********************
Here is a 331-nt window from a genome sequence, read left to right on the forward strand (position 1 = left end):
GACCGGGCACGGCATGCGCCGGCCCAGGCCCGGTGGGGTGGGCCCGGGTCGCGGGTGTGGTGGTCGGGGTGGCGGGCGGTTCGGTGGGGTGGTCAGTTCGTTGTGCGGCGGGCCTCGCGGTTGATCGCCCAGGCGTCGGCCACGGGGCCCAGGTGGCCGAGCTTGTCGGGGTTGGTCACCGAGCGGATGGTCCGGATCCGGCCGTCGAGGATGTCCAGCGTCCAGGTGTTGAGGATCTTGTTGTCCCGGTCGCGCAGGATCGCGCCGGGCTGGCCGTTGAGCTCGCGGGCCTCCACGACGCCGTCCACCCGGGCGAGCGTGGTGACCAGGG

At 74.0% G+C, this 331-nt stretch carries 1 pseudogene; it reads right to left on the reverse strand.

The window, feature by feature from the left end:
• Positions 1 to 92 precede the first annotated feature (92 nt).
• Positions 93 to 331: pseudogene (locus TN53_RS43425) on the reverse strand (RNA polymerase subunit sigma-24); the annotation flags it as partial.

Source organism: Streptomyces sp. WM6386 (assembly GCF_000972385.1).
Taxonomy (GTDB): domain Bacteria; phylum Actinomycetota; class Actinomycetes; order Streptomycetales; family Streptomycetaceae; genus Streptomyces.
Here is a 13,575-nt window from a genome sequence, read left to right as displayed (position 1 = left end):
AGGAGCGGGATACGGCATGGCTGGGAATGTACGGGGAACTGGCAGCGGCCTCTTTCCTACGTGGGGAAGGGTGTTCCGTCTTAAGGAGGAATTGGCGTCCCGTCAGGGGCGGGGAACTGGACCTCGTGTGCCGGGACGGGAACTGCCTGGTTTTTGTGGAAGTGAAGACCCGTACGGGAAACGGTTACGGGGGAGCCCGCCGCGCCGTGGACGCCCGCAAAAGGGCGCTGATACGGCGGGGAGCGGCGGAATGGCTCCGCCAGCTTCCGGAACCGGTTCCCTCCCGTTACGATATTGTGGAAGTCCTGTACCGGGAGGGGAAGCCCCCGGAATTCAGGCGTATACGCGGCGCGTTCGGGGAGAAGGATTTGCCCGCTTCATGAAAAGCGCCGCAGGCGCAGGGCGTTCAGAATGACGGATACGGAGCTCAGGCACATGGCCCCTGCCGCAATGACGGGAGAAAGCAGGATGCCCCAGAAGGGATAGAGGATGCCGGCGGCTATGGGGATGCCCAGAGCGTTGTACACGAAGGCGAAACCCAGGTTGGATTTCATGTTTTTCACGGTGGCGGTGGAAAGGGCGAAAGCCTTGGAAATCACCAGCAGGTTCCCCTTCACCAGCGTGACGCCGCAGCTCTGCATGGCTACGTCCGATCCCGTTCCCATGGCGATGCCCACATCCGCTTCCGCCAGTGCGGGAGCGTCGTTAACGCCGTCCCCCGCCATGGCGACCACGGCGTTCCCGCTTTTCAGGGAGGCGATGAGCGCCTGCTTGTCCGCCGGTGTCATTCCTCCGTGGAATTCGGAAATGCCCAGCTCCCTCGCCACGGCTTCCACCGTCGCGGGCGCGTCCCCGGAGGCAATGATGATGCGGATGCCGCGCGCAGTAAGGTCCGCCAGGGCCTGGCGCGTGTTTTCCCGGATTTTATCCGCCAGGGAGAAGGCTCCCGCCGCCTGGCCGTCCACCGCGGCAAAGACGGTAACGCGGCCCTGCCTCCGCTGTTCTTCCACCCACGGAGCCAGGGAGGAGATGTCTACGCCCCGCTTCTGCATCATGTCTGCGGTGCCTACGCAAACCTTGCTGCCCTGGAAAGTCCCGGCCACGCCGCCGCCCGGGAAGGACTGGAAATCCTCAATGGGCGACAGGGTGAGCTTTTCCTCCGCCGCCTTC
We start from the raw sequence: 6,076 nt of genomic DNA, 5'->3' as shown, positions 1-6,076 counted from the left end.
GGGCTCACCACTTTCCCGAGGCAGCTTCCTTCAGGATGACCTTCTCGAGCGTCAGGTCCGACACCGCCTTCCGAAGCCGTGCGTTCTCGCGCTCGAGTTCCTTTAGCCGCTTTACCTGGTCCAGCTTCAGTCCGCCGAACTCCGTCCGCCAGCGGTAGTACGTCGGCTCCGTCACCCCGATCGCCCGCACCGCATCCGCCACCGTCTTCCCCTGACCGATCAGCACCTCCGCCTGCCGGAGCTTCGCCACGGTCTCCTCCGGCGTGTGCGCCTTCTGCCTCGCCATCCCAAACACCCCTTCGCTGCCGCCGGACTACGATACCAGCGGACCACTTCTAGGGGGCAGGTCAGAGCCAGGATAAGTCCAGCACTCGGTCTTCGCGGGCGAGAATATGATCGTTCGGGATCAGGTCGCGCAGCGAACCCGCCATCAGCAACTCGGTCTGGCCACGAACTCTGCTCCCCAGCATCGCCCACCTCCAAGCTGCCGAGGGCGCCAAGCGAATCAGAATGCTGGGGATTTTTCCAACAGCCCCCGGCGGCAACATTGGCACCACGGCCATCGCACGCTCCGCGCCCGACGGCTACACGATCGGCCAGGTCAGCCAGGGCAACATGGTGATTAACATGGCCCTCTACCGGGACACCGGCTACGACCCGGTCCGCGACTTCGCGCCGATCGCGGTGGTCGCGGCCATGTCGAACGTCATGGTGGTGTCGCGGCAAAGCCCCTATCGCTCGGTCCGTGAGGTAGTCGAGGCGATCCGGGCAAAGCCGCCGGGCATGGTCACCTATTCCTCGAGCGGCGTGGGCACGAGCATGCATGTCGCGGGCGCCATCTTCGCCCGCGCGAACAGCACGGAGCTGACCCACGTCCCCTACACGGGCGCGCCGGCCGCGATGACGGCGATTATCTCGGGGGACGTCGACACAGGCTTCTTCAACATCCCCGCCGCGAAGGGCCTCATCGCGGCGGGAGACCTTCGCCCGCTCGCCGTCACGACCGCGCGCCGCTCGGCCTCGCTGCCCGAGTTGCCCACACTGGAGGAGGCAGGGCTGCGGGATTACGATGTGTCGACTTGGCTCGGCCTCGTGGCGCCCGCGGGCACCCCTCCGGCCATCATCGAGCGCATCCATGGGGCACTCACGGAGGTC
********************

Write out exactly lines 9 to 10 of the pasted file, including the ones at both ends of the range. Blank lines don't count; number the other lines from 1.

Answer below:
Here is a 13,575-nt window from a genome sequence, read left to right as displayed (position 1 = left end):
AGGAGCGGGATACGGCATGGCTGGGAATGTACGGGGAACTGGCAGCGGCCTCTTTCCTACGTGGGGAAGGGTGTTCCGTCTTAAGGAGGAATTGGCGTCCCGTCAGGGGCGGGGAACTGGACCTCGTGTGCCGGGACGGGAACTGCCTGGTTTTTGTGGAAGTGAAGACCCGTACGGGAAACGGTTACGGGGGAGCCCGCCGCGCCGTGGACGCCCGCAAAAGGGCGCTGATACGGCGGGGAGCGGCGGAATGGCTCCGCCAGCTTCCGGAACCGGTTCCCTCCCGTTACGATATTGTGGAAGTCCTGTACCGGGAGGGGAAGCCCCCGGAATTCAGGCGTATACGCGGCGCGTTCGGGGAGAAGGATTTGCCCGCTTCATGAAAAGCGCCGCAGGCGCAGGGCGTTCAGAATGACGGATACGGAGCTCAGGCACATGGCCCCTGCCGCAATGACGGGAGAAAGCAGGATGCCCCAGAAGGGATAGAGGATGCCGGCGGCTATGGGGATGCCCAGAGCGTTGTACACGAAGGCGAAACCCAGGTTGGATTTCATGTTTTTCACGGTGGCGGTGGAAAGGGCGAAAGCCTTGGAAATCACCAGCAGGTTCCCCTTCACCAGCGTGACGCCGCAGCTCTGCATGGCTACGTCCGATCCCGTTCCCATGGCGATGCCCACATCCGCTTCCGCCAGTGCGGGAGCGTCGTTAACGCCGTCCCCCGCCATGGCGACCACGGCGTTCCCGCTTTTCAGGGAGGCGATGAGCGCCTGCTTGTCCGCCGGTGTCATTCCTCCGTGGAATTCGGAAATGCCCAGCTCCCTCGCCACGGCTTCCACCGTCGCGGGCGCGTCCCCGGAGGCAATGATGATGCGGATGCCGCGCGCAGTAAGGTCCGCCAGGGCCTGGCGCGTGTTTTCCCGGATTTTATCCGCCAGGGAGAAGGCTCCCGCCGCCTGGCCGTCCACCGCGGCAAAGACGGTAACGCGGCCCTGCCTCCGCTGTTCTTCCACCCACGGAGCCAGGGAGGAGATGTCTACGCCCCGCTTCTGCATCATGTCTGCGGTGCCTACGCAAACCTTGCTGCCCTGGAAAGTCCCGGCCACGCCGCCGCCCGGGAAGGACTGGAAATCCTCAATGGGCGACAGGGTGAGCTTTTCCTCCGCCGCCTTC